How To Write a Flashback in a Screenplay

Unleash the Power of Flashbacks in your Screenplay: Tips & Tricks You Need!

Flashbacks are like a secret weapon in the writer’s armoury, helping you punctuate your screenplay with rousing moments that your audience will never forget. However, using them gratuitously can spell doom. But no worries! In this article, we will guide you, with some fantastic examples from movies, through nifty techniques to insert a flashback into your script with the utmost ease.

Section 1: When to Use Flashbacks:

Flashbacks can be blessings in disguise if used wisely, whereas overdoing them can be a curse. As such, only include flashbacks when they serve a purpose, allowing you to reveal character motivations, create suspense and tension, and add gravitas to your plot.

Section 2: Formatting Flashbacks:

Formatting becomes paramount in a script, particularly when you introduce flashbacks. For instance, simply using a slug line that reads “Flashback to” or “Flashback:” can get the message across. Moreover, utilising visual cues like dissolves or fades to black can enhance the viewer’s experience. We will show you how to do this right.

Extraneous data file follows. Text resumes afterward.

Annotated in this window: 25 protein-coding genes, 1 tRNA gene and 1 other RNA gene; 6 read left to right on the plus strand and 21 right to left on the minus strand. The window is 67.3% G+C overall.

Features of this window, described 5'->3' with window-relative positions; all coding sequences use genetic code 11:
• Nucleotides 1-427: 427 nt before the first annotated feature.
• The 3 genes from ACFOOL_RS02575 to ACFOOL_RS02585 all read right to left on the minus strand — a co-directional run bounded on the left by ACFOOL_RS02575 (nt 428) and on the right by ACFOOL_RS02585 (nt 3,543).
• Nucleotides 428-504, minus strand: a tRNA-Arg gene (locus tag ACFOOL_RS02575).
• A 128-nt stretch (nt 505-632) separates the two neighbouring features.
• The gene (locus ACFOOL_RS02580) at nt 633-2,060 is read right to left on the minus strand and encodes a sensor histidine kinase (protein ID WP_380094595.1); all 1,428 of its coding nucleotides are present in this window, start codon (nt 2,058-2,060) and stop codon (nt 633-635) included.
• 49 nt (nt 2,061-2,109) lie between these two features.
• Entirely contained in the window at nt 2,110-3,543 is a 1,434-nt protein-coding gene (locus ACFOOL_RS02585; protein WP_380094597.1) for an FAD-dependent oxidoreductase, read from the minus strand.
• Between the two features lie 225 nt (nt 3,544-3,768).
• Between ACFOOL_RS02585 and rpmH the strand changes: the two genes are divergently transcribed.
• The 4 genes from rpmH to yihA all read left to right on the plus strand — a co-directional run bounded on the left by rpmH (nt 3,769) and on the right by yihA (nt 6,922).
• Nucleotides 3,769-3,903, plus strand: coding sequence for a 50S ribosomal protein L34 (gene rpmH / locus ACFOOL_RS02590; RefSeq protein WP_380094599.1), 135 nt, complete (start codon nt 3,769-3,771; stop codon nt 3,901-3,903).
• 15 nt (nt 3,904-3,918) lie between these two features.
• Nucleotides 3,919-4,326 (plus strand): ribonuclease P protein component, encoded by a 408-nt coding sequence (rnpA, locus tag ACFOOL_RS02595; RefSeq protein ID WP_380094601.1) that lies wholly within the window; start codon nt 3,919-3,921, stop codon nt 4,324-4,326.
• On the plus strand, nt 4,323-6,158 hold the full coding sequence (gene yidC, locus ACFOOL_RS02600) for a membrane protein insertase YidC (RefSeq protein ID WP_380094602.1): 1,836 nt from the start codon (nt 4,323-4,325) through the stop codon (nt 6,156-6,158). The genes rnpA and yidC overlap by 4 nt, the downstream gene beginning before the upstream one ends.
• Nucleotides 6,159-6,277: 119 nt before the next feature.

Section 3: Writing Memorable Flashback Scenes:

The dialogue and action in a flashback scene should match the timeline of when it takes place. Ensuring it flows seamlessly into the present action is also key in providing viewers with a cinematic and smooth experience.

Section 4: The Crème de la Crème of Flashback Examples:

We dissect two of the most impeccable uses of flashbacks in movies, “The Shawshank Redemption,” where Andy Dufresne’s past is shrouded in mystery, and “Memento,” with a non-chronological narrative, creating a unique flow of events that can leave your audience gasping and grasp in awe.



25  INT. LEONARD’S APARTMENT – DAY <<COLOUR SEQUENCE>> 25Random images of a woman (30’s, black hair, plain). Jump cuts of details: a smile, eating, tucking her hair behind her ear, pulling on a pair of trousers, watching TV, shouting in anger. Sitting on the edge of the bed in her underwear, she TURNS as Leonard pinches her thigh.


Used correctly, flashbacks can elevate your screenplay and give audiences a cinematic experience that they will cherish. However, they should only be sparingly used when they help to advance the plot or deepen audience’s understanding of the characters. With our guidelines, not only can you add depth and complexity to your screenplay, but perhaps discover a new and exciting way to tell your story.

William Robert Rich
William Robert Rich

William Robert Rich is a story analyst, screenwriter, and co-author of Story Maps: The Films of Christopher Nolan. He's currently based in Austin, Texas.

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